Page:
AKP supports maternity wards in Zambia and Uganda, and more than 20,000 people now have access to clean water through AKP’s Cambodia Clean Water Wells and Safe Water projects.
AKP has also worked on ad-hoc Conservation Education workshops at Nakatindi Primary School since 2014, and recently developed a robust Conservation Club program. Despite their proximity to the Mosi-oa-Tunya National Park, the vast majority of pupils at the Nakatindi Community Primary School have never visited the park, and have not seen the resident rhinos, giraffe, zebra, buffalo and other wildlife. As the future guardians of Zambia’s natural heritage, young people in communities such as Nakatindi are vital to local conservation efforts.
A&K Philanthropy Programs Around the World
AKP’s newest program is in northern Laos, in the World Heritage city of Luang Prabang, where the organisation has partnered with Friends-International, a well-known social enterprise working across southeast Asia that lends critical support to street kids and marginalised youth. One of their most important initiatives provides these young people with vocational restaurant training. AKP is supporting the Friends Futures Program which provides restaurant training and helps put trainees in jobs.
In the heart of Luang Prabang, A&K guests visiting the city are encouraged to stop by the Khaiphaen Restaurant, one of the training establishments, to participate in the newly designed ‘Banana Leaves for Laos’ activity.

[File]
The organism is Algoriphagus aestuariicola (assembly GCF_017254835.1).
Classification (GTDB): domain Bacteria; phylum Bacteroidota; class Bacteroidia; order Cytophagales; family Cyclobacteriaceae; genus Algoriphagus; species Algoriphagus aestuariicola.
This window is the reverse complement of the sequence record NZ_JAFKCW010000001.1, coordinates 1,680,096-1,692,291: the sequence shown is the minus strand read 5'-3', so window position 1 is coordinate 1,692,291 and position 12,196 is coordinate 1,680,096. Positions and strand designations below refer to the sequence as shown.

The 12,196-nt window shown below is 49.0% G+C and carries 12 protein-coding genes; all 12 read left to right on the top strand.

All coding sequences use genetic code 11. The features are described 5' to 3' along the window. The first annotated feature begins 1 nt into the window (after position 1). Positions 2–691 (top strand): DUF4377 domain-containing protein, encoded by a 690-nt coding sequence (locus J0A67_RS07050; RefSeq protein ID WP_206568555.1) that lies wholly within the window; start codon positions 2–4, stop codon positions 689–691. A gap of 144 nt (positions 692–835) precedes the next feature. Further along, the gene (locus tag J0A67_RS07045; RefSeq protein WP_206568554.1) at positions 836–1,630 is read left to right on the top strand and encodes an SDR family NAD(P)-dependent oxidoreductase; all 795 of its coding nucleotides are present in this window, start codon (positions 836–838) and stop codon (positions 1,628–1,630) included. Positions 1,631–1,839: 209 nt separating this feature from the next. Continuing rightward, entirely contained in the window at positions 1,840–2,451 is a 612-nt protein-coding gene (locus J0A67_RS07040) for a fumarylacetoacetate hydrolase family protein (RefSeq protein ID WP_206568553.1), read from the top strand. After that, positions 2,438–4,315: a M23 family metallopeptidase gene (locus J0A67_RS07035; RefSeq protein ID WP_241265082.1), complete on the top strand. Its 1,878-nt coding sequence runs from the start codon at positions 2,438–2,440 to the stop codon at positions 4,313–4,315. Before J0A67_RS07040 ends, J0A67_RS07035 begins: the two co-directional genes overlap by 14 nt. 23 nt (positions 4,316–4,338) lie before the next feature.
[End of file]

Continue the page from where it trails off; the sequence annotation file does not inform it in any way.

After meeting restaurant manager, Anousin, a former trainee, and hearing about the program and the positive impact it has on these vulnerable young people, guests join the chef in preparing traditional Laos rice treats. Wrapped in banana leaves, these sweets can be offered to monks during the daily alms-giving ritual. The experience culminates in a traditional Laos lunch in the restaurant.
AKP has also been supporting Peru's ‘Children of the Rainbow’ school in the Sacred Valley since 2008. Peru is one of the world’s lowest ranked countries for reading comprehension, placed by Programme for International Student Assessment (PISA) at 64 out of 70 countries worldwide. At the 'Children of the Rainbow’ school, more than 220 of the most impoverished, at-risk children in the area receive meals, medical and dental care and an education as a part of the initiative.
AKP recently built a brand new library named “The Castle of Books”, made possible by the generous support of A&K guests. In addition to the library construction, the school also started a reading comprehension plan for the students, their families and the community in general. The library is now stocked with 2,000 books for various reading levels.
A&K guests visiting the Sacred Valley have the privileged opportunity of visiting the AKP supported Children of the Rainbow School, interacting with the students and family members, touring the kitchen, garden and classrooms and gaining insight from A&K’s local Philanthropy Coordinator along the way.
“In order to travel to be sustainable, it must be assessed from a holistic perspective, and balance the holistic costs – financial, environmental and social – against the benefits of tourism," says Raman. "A&K is stepping up to this challenge and working toward a better, more sustainable travel future.”